India comprises thousands of castes, religious and ethnic groups and if a historian has to be on tenterhooks all the time as to what impact his writing would have on a particular set of people, no meaningful history writing is possible. If one were to follow the perverse logic of ill-informed BJP ideologies, the age-old victims of the Brahminical order cannot question it because this might injure the pride of the upper castes. The move of the BJP rulers to distort the process of history writing must be opposed by all right thinking people in the country.

D. R. CHAUDHRY, Rohtak

Objectivity: Mr Hari Jaisingh's strong call for objectivity is commendable given that most of the opinion makers are crying only that nothing should be done to what has been written and accepted for decades.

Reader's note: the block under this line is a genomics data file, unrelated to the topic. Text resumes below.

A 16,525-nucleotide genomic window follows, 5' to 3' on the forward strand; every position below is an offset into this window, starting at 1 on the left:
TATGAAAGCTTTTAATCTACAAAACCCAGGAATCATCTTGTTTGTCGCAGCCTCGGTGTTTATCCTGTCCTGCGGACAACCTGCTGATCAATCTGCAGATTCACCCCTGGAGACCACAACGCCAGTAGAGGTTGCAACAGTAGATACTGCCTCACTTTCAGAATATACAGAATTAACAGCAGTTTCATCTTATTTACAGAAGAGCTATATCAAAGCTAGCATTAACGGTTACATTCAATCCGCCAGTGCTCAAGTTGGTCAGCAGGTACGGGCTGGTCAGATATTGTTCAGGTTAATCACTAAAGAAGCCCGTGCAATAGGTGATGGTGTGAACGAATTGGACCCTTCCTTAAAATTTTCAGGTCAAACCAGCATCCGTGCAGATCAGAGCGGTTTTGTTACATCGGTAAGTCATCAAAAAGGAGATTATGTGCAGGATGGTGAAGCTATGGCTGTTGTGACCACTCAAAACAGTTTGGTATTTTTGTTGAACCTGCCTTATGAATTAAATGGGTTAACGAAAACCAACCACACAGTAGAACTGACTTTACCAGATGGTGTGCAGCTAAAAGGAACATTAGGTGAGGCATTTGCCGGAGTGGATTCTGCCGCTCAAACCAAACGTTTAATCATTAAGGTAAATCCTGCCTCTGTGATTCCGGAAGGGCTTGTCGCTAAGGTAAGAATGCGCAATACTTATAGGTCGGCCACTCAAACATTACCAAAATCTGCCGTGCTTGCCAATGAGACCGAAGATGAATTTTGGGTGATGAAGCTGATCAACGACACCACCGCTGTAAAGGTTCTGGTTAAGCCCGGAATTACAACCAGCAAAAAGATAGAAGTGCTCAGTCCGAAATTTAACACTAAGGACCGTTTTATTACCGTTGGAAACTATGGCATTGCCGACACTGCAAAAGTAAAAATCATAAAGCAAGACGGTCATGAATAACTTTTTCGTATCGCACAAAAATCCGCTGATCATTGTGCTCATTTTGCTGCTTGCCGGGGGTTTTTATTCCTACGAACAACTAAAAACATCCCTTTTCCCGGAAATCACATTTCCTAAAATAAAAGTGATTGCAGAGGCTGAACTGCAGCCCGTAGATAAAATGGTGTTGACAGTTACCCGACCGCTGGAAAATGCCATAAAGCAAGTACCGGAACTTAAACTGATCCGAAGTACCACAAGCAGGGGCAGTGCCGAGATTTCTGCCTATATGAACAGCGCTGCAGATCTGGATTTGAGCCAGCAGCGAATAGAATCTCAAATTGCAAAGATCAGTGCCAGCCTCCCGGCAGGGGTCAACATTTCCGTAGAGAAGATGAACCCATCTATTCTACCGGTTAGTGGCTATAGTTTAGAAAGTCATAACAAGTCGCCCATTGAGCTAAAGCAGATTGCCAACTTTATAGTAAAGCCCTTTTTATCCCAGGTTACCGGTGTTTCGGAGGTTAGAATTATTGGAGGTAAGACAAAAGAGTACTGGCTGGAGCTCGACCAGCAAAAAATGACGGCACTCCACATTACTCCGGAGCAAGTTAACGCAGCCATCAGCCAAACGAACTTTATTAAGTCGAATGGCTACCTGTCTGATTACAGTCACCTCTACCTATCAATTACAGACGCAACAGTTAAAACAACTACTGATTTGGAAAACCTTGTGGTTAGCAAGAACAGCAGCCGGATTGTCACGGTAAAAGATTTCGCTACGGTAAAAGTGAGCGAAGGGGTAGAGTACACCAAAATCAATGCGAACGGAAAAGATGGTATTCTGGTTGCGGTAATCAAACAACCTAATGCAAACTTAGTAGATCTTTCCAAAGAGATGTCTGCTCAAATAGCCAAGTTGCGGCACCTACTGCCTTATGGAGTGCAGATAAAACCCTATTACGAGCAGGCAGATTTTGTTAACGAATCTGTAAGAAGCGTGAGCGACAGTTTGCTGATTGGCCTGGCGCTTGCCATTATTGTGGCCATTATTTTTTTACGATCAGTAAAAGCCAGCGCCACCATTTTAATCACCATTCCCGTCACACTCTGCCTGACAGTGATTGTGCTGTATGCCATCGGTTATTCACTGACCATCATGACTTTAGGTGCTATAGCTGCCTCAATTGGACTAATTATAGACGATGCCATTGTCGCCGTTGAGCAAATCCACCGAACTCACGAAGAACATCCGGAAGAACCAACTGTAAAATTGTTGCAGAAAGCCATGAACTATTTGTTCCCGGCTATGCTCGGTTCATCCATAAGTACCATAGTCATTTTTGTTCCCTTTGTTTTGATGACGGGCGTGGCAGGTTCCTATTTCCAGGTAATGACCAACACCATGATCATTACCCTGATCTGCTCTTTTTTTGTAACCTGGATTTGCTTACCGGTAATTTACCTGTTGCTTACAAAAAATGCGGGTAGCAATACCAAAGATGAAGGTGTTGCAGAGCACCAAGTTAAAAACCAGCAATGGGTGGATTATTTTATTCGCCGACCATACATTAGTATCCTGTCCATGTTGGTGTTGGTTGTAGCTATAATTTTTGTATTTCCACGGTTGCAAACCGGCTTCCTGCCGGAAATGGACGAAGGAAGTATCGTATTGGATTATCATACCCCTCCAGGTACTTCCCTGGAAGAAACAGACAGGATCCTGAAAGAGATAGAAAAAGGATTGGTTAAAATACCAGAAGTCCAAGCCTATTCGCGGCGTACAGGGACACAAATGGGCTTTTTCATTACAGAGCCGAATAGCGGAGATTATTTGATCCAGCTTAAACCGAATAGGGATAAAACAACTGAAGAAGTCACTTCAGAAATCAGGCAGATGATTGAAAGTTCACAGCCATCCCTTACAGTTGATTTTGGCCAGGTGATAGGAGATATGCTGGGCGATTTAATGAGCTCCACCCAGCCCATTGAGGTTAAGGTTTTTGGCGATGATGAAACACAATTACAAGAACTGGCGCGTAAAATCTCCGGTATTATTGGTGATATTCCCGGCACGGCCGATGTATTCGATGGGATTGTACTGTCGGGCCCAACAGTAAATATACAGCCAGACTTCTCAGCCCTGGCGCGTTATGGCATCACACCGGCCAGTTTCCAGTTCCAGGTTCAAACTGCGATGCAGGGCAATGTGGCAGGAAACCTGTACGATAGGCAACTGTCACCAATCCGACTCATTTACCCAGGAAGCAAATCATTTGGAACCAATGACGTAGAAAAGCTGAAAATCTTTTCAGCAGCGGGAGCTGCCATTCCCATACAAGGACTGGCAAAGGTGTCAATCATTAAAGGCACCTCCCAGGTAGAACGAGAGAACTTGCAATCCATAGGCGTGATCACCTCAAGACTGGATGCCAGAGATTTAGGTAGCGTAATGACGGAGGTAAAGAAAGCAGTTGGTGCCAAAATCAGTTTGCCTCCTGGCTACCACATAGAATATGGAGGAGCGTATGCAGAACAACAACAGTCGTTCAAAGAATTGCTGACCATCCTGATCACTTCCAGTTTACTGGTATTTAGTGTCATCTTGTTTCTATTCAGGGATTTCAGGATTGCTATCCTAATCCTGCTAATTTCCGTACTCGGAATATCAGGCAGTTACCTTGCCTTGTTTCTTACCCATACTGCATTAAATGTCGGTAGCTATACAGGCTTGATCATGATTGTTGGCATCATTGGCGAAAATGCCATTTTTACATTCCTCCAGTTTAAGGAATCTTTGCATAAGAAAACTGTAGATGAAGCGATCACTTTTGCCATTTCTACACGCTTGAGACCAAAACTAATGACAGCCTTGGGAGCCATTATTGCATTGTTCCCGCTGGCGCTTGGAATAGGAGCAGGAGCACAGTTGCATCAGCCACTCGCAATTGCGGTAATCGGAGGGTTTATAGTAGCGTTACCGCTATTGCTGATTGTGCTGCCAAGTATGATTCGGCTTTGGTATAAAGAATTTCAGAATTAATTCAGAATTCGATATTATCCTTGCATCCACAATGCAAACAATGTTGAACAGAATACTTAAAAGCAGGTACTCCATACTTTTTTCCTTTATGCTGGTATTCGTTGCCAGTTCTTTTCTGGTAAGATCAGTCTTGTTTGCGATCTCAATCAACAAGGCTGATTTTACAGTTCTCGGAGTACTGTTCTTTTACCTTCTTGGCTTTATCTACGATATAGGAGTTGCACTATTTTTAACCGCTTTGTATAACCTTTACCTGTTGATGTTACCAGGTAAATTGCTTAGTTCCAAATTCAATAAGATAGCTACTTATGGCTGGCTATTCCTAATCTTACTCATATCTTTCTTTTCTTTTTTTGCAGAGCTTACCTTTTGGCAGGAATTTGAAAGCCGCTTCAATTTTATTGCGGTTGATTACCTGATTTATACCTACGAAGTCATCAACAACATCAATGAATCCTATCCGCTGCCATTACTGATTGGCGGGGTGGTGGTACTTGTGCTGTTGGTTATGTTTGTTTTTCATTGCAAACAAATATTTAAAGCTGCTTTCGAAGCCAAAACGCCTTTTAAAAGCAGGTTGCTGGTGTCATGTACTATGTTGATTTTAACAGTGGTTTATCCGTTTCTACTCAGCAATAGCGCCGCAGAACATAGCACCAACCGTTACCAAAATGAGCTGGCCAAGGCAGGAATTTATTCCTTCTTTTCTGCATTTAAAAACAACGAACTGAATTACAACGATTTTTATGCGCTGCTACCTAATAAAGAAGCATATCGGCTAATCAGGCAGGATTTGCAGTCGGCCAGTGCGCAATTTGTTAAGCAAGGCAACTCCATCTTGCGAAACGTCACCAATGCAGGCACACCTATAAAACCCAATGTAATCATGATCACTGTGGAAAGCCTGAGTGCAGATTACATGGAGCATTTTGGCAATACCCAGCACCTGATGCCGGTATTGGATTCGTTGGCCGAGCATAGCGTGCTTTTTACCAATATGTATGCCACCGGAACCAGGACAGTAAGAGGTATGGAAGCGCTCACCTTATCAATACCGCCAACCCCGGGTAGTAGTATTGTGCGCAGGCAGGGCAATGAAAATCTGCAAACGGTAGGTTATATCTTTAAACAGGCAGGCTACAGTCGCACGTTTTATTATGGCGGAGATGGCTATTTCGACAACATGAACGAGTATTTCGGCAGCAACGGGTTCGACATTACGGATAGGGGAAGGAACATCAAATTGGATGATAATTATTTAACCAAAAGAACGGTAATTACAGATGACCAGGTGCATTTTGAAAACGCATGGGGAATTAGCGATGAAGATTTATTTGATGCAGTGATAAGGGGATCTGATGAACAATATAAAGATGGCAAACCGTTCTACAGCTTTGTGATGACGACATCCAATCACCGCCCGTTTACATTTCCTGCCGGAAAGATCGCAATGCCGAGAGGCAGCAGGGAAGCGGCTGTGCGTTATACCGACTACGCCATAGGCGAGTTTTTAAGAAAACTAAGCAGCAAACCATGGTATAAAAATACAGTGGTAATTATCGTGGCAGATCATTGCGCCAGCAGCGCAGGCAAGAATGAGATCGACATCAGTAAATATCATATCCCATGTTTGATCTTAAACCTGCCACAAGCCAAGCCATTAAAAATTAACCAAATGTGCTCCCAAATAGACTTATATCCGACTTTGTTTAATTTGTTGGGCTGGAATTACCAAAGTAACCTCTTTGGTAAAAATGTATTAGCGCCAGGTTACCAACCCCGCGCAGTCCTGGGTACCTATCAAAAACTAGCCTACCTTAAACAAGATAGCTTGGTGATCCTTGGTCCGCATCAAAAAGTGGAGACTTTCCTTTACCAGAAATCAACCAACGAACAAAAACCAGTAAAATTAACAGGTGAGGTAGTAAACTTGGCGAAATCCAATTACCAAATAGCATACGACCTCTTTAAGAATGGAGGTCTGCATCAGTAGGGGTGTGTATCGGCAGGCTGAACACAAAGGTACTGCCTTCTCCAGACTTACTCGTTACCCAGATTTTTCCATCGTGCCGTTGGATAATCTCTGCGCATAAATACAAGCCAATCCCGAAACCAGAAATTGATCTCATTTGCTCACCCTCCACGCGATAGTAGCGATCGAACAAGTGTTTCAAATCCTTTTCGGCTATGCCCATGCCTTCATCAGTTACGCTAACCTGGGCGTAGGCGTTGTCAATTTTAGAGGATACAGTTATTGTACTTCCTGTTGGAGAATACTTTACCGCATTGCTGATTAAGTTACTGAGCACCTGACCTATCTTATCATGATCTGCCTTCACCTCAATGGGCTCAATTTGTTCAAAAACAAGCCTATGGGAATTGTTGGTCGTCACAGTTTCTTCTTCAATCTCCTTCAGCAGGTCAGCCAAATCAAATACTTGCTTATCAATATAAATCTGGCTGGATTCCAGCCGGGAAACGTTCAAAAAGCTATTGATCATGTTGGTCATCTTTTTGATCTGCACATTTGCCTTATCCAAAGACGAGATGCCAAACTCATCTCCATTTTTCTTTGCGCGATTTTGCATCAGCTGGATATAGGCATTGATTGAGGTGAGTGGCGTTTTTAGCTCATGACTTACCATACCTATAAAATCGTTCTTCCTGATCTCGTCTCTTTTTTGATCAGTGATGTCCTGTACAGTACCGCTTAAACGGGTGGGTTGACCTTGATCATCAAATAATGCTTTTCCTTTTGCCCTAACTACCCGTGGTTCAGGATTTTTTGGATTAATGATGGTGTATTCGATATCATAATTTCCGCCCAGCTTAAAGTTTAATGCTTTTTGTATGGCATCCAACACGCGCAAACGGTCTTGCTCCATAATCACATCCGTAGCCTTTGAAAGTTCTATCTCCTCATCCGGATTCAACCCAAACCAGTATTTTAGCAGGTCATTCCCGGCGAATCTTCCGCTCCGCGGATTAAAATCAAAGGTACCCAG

Mr Jaisingh accepts that the Indian history has been written by Marxist historians, who "enjoy high academic credentials and command respect at the world level". And "so long as they maintain their overall objectivity, there should be no hassle". Have they maintained it? Or is it that since they enjoy high credentials, they must be true. This is in conflict with the author's call for objectivity.

Why does the author not want to judge what they have written on the basis of objectivity? All Punjabis know the history of martyrdom of Guru Teg Bahadur. The very foundation of Sikhism was to counter the Muslim forced conversions and oppression. Compare this with what the textbooks try to portray. What is the meaning of objectivity? Surely not selectiveness.